The upcoming network release will be named IOTA 2.0 DevNet (Development Network). This network will serve as clear proof to the crypto community that a fully decentralized version of IOTA is possible, and that it is superior to existing Blockchain technologies. Although based on a research prototype, the IOTA 2.0 DevNet will be the first fully functional network containing the major components of IOTA 2.0:

The team will work on gradually adding additional features to the network following the official launch:

  • Reorg if a node’s local perception differs to the majority of cMana
  • Voting on timestamps
  • Rate control (i.e. adaptivePoW) and local snapshots
  • dRNG committee selection based on consensus Mana

As the name of the network suggests, it is primarily intended to serve as a Development Network. This will help our team to iterate and develop faster, building a more optimized version of the protocol, but also allowing our ecosystem to start developing dApps with features not yet present on the IOTA mainnet (including Digital Assets, NFTs and Smart Contracts).

What’s also new about the IOTA 2.0 DevNet release is that assets on the network will for the first time be persistent. This means that the ledger state and token balances will remain even after network upgrades (Disclaimer: this is still a testnet, so there are no absolute guarantees). Having the IOTA 2.0 DevNet in a state close to the final version of IOTA 2.0 empowers our ecosystem to start experimenting and building on IOTA 2.0 now before the official upgrade of the mainnet. Our goal is to make the transition to IOTA 2.0 as fluid as possible, and already start building the ecosystem, including new dApps, Mana Marketplaces and Wallet Integrations with the launch of the IOTA 2.0 DevNet. Needless to say, we are excited to see what our community will build on the new network.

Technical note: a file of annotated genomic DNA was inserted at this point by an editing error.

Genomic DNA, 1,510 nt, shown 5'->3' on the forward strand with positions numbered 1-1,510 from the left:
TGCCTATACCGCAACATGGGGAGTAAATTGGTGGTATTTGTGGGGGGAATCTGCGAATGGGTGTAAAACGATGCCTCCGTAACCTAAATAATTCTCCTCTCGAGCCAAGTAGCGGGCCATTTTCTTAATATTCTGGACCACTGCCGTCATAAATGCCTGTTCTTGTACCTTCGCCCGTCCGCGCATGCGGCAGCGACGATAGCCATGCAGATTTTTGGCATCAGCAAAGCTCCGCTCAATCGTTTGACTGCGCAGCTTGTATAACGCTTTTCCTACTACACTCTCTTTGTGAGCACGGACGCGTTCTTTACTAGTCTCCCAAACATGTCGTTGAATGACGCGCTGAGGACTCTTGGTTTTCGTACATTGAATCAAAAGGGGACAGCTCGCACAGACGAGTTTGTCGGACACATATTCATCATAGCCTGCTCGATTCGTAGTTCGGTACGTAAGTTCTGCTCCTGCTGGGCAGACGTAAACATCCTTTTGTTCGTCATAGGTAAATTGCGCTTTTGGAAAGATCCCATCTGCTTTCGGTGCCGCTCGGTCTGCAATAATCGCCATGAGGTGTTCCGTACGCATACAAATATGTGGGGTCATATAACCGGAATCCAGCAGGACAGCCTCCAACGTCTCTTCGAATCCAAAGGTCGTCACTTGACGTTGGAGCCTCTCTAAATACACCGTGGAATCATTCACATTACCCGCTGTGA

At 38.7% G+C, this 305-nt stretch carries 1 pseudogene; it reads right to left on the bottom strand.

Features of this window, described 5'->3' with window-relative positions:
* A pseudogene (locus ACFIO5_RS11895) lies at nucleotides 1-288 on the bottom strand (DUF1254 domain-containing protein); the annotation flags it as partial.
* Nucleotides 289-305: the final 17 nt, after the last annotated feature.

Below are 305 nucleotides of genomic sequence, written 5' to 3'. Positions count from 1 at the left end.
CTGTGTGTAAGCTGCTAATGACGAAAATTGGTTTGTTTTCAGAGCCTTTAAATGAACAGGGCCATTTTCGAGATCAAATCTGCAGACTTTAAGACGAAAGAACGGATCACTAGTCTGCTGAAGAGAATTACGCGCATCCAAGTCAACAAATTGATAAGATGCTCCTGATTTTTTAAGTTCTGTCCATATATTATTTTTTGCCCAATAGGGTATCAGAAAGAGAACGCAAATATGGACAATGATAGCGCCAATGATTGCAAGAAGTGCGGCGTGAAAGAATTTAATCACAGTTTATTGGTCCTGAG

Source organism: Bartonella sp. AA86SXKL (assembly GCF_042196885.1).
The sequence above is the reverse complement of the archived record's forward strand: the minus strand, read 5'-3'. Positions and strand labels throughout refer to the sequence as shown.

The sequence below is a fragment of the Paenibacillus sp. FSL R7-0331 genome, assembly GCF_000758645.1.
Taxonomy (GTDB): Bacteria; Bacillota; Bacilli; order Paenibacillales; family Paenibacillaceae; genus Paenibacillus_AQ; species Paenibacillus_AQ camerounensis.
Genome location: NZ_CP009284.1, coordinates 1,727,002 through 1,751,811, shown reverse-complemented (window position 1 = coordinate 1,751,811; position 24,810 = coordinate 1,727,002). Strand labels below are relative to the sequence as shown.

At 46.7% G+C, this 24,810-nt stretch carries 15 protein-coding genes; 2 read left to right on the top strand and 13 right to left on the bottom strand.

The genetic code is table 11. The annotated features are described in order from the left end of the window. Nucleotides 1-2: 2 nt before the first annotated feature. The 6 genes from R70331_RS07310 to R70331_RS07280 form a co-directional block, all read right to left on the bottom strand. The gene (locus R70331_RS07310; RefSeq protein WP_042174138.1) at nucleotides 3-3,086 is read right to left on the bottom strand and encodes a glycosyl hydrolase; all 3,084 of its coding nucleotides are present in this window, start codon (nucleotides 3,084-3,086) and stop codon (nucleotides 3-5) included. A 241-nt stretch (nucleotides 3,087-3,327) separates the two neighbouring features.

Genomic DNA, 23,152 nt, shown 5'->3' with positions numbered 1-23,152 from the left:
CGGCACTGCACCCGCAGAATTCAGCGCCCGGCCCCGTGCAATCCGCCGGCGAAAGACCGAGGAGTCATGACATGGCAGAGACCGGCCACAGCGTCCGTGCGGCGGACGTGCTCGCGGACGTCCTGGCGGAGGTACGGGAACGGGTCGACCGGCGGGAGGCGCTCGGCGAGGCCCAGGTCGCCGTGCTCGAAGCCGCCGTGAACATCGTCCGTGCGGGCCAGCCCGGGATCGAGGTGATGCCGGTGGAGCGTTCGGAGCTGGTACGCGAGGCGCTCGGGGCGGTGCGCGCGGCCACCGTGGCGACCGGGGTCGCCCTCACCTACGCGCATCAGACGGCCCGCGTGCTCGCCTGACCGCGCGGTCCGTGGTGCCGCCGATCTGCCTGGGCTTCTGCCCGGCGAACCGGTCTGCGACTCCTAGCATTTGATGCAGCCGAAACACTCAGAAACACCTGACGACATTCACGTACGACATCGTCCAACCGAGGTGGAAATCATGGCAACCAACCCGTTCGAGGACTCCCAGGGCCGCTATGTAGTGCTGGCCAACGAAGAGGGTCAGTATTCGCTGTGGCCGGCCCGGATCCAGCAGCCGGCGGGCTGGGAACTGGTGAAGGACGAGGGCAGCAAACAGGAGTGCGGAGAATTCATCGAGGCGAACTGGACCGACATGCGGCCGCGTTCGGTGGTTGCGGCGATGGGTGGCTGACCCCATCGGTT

After the IOTA 2.0 DevNet launch, our team will continue to work on more optimizations and improvements to the protocol and its implementation. Furthermore, we will start to reimplement the components from GoShimmer into production-ready software in Go and Rust (just as we did for Chrysalis in e.g. Hornet, Bee and Firefly). This is an important step to move towards the fully incentivized testnet, and the removal of the coordinator on the IOTA mainnet.

The incentivized testnet is meant to accelerate both the adoption of IOTA 2.0 and the successful removal of the coordinator. Combining participation in the public network with certain incentives will help accelerate bug squashing and battle-test the IOTA 2.0 solution. After carefully looking at the various options to create the incentivized testnet, our team decided to take an alternative approach to accelerate the launch of IOTA 2.0. We are currently preparing this plan and will share it with the community once ready.

The IOTA Foundation cannot wait to enter this next phase on our path towards full decentralization. The IOTA 2.0 DevNet will empower our community to start building the future of dApps already today, and show our critics undeniable proof that IOTA 2.0 is an unstoppable train that has already left the station.